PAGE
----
HONG KONG – A researcher at Israel’s Ben-Gurion University of the Negev (BGU) has developed a test that identifies those carrying the COVID-19 virus in less than a minute. And it is both affordable and works with greater than 90% accuracy to boot.

Gabby Sarusi, deputy head for research at BGU’s School of Electrical and Computer Engineering and a faculty member of the Electro-Optical Engineering Unit at BGU, came up with the idea. He and his team are currently validating the test.

The ongoing trials will be aimed at finding out if the test can identify not just the presence of the virus but also the specific stage a COVID-19 infection is at.

Clinical trials run in conjunction with the Defense Ministry on more than 120 Israelis have already found that it has an over 90% success rate. PCR test kits can take hours or even days to provide results with lab work required, requiring the shipping of infectious biological samples in already logistically challenged times. BGU’s device is able to be used as a point-of-care device, radically improving the time to provide results while also reducing logistical problems.

"Right from the beginning of the trials, we received statistically significant results in line with our simulations and PCR tests," said Sarusi. "We are continuing clinical trials and will compare samples from COVID-19 patients with samples from patients with other diseases to see if we can identify the different stages of the COVID-19 infection."

The test works with particles from a simple breath test or throat and nose swab, such as are already currently used for other COVID-19 tests.

These are then placed on a chip with a dense array of metamaterial sensors that was designed specifically for this purpose. The system then analyzes the biological sample and produces an accurate diagnosis within a minute, via a cloud-connected system.

According to the BGU researchers, the point-of-care device automatically backs up the results into a database that can be shared with authorities, making it easier than ever to track the course of the virus, the degree of urgency, and to treat patients.

Their newly developed method is based on the change in the resonance in the THz spectral range shown by the coronavirus through a THz spectroscopy performed on the device. The researchers say this spectral range has been employed in recent decades for the fast detection and identification of biological samples.

"We asked ourselves, since this virus is just like a nano-particle or a quantum dot with a diameter between 100 nm to 140 nm in terms of its size and electrical properties, can we detect it using methods from the worlds of physics, photonics and electrical engineering?" said Sarusi.

"We discovered that the answer is yes, this virus resonates in the THz frequency, and spectroscopy in these frequencies reveals it promptly," he added.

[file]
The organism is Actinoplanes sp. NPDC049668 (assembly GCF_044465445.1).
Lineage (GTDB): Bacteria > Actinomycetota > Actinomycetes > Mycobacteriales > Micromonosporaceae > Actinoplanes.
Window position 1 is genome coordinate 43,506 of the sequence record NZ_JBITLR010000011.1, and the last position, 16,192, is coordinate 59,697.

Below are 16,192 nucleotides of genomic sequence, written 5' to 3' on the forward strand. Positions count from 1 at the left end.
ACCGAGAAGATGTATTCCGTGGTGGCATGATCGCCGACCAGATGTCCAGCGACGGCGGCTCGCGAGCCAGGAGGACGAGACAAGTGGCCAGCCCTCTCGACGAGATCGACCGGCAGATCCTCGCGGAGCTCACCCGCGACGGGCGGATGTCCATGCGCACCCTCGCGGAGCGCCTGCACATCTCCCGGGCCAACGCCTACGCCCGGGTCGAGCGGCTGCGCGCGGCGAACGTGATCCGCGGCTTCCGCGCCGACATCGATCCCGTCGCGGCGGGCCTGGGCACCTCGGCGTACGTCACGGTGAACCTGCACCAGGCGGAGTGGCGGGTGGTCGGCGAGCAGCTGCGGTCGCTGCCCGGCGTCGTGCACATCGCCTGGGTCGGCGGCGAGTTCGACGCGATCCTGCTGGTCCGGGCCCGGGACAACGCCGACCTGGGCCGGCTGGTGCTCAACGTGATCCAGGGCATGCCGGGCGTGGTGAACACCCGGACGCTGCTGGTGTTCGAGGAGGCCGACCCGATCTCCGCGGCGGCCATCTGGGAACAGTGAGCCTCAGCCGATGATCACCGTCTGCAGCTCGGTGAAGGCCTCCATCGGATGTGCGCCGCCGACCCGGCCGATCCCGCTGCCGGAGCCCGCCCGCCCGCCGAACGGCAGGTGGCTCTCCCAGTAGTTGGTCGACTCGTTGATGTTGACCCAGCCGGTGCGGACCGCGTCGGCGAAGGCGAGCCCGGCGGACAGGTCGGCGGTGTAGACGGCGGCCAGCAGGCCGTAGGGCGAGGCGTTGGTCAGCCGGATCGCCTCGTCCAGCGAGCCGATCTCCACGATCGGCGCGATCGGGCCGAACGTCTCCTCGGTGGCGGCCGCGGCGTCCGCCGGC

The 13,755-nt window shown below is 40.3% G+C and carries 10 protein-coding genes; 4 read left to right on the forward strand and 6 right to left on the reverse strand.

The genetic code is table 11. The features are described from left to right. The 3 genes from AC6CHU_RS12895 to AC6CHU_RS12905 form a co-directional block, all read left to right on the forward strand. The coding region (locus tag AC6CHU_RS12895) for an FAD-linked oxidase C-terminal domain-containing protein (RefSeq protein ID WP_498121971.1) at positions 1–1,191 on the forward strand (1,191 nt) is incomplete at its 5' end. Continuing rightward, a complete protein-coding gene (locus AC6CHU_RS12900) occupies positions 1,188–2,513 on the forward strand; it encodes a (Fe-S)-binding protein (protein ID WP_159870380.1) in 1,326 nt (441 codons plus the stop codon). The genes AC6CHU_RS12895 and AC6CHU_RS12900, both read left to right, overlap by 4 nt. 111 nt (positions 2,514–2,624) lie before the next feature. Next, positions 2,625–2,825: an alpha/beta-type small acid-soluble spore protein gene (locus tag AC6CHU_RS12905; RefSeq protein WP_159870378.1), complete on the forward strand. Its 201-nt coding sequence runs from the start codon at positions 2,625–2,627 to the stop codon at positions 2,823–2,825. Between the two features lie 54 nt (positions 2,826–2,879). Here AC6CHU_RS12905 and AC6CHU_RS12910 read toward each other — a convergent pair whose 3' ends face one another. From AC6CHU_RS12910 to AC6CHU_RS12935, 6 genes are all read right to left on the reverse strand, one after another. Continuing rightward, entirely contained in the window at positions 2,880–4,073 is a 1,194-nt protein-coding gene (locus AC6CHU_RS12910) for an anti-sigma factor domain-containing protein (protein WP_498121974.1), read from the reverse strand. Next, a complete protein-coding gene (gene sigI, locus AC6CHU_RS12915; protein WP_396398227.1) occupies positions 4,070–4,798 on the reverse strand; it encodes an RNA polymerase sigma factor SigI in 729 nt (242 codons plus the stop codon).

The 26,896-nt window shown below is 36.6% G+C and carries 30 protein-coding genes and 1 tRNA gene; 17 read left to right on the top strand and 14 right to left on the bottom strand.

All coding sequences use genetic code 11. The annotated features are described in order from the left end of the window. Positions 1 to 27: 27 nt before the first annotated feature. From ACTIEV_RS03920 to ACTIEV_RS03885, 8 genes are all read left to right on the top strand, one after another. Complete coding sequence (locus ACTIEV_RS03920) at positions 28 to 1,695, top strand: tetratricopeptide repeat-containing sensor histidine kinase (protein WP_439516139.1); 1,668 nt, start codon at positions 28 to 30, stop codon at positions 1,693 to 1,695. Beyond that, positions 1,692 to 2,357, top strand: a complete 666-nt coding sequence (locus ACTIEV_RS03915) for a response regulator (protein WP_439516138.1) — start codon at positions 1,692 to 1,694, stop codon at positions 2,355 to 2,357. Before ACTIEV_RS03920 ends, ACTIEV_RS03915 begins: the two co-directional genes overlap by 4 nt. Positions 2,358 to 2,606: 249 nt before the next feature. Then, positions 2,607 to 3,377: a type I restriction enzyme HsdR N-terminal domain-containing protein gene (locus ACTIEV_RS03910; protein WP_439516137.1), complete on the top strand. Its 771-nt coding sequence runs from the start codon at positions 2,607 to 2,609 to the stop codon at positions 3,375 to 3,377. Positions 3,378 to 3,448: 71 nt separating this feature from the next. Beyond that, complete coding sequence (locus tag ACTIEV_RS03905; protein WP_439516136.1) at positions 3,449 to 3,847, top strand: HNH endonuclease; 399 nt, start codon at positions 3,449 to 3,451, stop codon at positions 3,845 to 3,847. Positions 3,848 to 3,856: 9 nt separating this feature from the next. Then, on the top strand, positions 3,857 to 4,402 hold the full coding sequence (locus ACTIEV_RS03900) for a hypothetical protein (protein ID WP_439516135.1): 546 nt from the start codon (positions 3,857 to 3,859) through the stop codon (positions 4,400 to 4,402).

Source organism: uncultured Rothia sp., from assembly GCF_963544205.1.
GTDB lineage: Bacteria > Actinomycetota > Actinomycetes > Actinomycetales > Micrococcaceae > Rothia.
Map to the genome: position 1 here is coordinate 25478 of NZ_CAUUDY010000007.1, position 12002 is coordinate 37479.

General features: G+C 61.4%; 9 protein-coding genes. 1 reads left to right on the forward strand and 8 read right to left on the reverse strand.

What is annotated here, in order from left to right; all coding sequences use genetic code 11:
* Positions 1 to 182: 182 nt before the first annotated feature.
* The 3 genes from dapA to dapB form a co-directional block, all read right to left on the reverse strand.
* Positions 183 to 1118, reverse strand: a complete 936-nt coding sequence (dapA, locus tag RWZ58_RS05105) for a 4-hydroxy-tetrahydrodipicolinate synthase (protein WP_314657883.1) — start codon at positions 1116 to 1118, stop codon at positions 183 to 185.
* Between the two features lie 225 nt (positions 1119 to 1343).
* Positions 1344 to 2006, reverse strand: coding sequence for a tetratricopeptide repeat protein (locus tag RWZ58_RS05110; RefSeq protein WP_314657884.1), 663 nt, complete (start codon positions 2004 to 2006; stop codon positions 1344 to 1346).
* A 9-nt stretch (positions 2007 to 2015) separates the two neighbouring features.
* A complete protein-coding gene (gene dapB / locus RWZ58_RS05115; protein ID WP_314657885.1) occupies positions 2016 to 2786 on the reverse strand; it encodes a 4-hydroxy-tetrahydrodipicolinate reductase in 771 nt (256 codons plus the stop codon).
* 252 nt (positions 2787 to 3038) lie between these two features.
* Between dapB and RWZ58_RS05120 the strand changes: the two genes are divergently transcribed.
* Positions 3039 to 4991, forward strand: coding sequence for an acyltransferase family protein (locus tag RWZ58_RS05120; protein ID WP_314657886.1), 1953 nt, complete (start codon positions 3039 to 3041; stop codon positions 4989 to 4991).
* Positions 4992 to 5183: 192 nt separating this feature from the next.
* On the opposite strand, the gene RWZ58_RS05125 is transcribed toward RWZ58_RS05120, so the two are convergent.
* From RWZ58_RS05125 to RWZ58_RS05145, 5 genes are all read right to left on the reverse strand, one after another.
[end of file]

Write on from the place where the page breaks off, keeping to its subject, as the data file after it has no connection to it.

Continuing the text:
Moreover, the test could be available at a lower price than other methods and kits out there. The team estimates each test kit would cost between fifty to one hundred dollars to produce, which is far less than current laboratory testing.

The coronavirus test kits now in use depend on expensive reagents and biochemical reactions to amplify and identify viral RNA sequences, which can be quite costly and slow.

And because BGU’s test is electro-optical rather than biochemical in nature, it is also not sensitive to environmental factors that can affect results from current testing methods.

Sarusi’s development of his chip is part of the framework of BGU's Coronavirus Task Force, initiated by its president Daniel Chamovitz to tackle the different aspects of the pandemic.

A recent development under the BGU Coronavirus Task Force is an anti-coronavirus coating that can be sprayed or brushed on different surfaces.

BGN Technologies, the technology transfer company of BGU, told BioWorld that its coating is applicable for medical settings, as an anti-pathogenic substance in places with increased risk of contamination, such as hospitals.

BGN Technologies expects to have a prototype of the coating within a year and is seeking strategic partners for production and commercialization.

Another upcoming COVID-19 diagnostic tool from Israel is made by Bat-Call Ltd. The company is adapting its auscultation technology from pneumonia detection and monitoring to COVID-19. It has been collecting COVID-19 patients' lung sounds and aims to gear their diagnostic AI towards early detection and monitoring of COVID-19 patients.

“It is the only device in the world that analyzes body infra-sounds – clinical data that is not used by the medical community,” Doron Adler, the CEO and co-founder of Bat-Call, told BioWorld.

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